Keyboard and headphones

Working from home – one year on

Our 9 tips for managing remote teams.

Back in Spring 2020 the Global Pandemic COVID-19 arrived in the UK and changed our working routines. Remote working and working from home (WFH) became the new normal. With enforced remote working and WFH, many businesses were struggling to adapt to traditional face to face management in this new ‘world’.

One year on, I am hoping that these tips for managing remote teams will help you reflect on where you are with your team, and any future plans you have for your team to continue working remotely.

What happens if you are not prepared?

Enforced remote working or WFH could happen at any time, business can be interrupted, or a forced site closure can arise so even before COVID-19, your business should have been prepared.

Failing to plan for the management of a remote working team will impact significantly on productivity, team efficiency and profit.

If this failure leads to unhappy clients, it will impact on all these areas. Quickly. Plus, you risk damaging your brand and reputation which can have longer term financial consequences.

It should be business as usual.

There are lots of business benefits of integrating remote working into your organisation.
When you do not restrict a fixed location your talent pool widens meaning you can hire the very best employees.

It also gives you the chance to increase diversity when you employ team members from different locations and backgrounds.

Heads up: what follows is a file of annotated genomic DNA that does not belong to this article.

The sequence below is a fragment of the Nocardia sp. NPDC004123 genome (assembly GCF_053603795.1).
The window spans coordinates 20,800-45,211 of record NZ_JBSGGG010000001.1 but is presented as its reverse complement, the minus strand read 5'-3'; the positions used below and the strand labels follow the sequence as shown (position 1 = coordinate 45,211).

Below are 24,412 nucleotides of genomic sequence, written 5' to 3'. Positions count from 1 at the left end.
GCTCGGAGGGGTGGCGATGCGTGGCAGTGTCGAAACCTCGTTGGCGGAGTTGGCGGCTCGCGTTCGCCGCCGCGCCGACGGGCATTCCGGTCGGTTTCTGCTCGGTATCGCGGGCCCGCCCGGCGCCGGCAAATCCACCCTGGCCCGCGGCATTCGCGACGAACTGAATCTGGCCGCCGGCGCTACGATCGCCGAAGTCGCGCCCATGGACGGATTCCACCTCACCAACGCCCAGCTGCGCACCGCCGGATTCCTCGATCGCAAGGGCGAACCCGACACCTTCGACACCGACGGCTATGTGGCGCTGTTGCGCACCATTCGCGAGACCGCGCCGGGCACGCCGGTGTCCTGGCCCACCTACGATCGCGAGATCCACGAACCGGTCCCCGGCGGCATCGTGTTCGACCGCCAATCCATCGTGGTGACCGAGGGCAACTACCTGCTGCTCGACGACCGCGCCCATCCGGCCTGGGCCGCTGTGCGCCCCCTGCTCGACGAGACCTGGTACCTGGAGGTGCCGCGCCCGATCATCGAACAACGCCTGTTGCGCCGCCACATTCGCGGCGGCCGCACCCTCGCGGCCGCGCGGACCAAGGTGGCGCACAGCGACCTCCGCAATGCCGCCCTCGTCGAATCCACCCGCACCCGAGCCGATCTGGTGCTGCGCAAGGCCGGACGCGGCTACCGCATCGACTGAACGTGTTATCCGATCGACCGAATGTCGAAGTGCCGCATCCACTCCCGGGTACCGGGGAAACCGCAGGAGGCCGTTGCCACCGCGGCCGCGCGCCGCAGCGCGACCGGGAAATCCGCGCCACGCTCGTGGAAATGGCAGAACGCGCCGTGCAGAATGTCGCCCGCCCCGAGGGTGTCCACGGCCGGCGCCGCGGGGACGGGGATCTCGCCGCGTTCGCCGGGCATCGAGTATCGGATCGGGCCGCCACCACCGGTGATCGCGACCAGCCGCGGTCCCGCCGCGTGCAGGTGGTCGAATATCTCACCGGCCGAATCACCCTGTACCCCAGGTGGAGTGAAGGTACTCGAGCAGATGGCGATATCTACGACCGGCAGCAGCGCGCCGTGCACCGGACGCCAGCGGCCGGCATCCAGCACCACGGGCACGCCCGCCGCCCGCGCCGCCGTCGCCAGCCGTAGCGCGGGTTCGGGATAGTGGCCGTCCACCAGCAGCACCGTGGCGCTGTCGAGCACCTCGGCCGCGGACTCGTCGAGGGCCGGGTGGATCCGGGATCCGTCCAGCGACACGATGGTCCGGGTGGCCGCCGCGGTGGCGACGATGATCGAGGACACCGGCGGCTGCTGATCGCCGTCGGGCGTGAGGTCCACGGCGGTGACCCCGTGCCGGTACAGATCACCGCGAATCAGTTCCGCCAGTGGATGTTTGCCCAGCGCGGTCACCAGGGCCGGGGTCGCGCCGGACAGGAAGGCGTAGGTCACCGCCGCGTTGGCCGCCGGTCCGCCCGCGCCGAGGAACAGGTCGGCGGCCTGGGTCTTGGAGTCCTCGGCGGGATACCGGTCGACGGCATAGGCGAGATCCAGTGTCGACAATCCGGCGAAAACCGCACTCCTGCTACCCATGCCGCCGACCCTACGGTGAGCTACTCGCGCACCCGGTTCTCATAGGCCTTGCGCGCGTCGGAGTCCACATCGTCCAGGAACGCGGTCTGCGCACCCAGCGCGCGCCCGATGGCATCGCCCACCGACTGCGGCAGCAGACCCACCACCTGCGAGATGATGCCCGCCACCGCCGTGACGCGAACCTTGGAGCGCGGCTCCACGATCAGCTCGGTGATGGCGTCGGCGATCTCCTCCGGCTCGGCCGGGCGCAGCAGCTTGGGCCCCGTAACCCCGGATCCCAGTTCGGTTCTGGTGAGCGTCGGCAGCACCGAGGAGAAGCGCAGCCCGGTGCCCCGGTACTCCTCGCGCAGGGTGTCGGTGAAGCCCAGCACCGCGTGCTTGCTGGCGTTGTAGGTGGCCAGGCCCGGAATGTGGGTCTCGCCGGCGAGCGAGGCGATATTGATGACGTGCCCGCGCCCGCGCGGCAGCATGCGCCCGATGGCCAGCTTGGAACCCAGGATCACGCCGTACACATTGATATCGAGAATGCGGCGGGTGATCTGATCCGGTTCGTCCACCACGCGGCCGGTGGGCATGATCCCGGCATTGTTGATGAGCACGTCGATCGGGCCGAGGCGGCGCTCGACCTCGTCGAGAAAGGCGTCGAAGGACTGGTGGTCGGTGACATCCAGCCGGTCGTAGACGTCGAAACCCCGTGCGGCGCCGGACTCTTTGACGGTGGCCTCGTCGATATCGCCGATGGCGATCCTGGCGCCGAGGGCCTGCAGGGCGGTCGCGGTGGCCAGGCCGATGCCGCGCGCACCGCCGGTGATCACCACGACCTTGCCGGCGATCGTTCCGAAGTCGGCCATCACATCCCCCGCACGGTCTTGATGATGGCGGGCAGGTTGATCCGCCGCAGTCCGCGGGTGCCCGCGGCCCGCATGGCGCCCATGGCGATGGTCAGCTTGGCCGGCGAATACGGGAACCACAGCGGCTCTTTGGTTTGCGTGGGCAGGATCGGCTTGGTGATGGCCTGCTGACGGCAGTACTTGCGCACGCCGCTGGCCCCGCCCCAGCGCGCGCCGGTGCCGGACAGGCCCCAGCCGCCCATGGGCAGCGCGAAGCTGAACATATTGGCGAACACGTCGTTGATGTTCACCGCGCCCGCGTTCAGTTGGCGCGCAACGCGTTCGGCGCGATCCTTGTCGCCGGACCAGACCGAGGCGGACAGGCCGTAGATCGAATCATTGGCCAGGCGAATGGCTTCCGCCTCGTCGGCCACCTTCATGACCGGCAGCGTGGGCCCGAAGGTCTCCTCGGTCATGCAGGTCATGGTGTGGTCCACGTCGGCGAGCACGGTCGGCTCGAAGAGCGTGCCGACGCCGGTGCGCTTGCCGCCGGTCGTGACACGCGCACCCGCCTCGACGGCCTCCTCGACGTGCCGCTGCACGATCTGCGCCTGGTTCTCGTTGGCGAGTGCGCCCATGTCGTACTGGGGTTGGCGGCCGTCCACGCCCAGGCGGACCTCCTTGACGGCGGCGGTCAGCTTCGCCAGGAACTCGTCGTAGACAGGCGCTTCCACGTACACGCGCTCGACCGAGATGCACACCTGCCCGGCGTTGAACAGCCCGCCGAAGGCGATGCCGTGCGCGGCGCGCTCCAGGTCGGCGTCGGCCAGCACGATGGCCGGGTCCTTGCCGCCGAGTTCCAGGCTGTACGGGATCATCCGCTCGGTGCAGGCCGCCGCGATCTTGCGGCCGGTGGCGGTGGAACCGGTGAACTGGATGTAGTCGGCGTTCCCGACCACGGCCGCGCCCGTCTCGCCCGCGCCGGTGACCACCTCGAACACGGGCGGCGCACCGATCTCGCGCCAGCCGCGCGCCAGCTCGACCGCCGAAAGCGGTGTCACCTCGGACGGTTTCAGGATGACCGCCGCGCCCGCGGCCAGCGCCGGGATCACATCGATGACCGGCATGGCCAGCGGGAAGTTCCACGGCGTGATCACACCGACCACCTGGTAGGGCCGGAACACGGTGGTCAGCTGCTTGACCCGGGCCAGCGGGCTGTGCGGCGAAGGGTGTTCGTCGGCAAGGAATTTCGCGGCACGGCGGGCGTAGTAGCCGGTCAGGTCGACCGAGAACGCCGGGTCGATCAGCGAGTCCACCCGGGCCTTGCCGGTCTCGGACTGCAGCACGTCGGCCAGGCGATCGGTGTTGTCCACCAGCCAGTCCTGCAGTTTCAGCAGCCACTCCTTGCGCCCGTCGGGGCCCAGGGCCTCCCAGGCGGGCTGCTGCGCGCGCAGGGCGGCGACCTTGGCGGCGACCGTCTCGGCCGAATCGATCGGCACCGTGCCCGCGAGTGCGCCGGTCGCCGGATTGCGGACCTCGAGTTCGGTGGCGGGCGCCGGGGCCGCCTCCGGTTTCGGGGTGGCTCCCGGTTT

Offering employees, a flexible remote working option, either at home or from a local co-working space closer to their home will help reduce your business and staff carbon footprint, help staff reduce their commuting costs and potentially your business overheads.

Various studies and surveys suggest that when the team have the option to work remotely, they have an improved work-life balance, this can increase productivity and overall well-being which will impact positively on output and ultimately save money in staff absence.

Working-At-Home even after Covid-19

Increased demand for work-from-home from employees

The demand for flexibility in where and how people work has been building for decades. Before the crisis, surveys repeated showed 80% of employees want to work from home at least some of the time.

Over a third would take a pay cut in exchange for the option. While the experience of working at home during the crisis may not have been ideal as whole families sheltered in place, it will give people a taste of what could be.

Reduced fear about work-from-home among managers and executives

One of the biggest holdbacks of remote work is trust, managers simply do not trust their people to work untethered. They are used to managing by counting butts-in-seats, rather than by results. That is not managing, that is baby-sitting.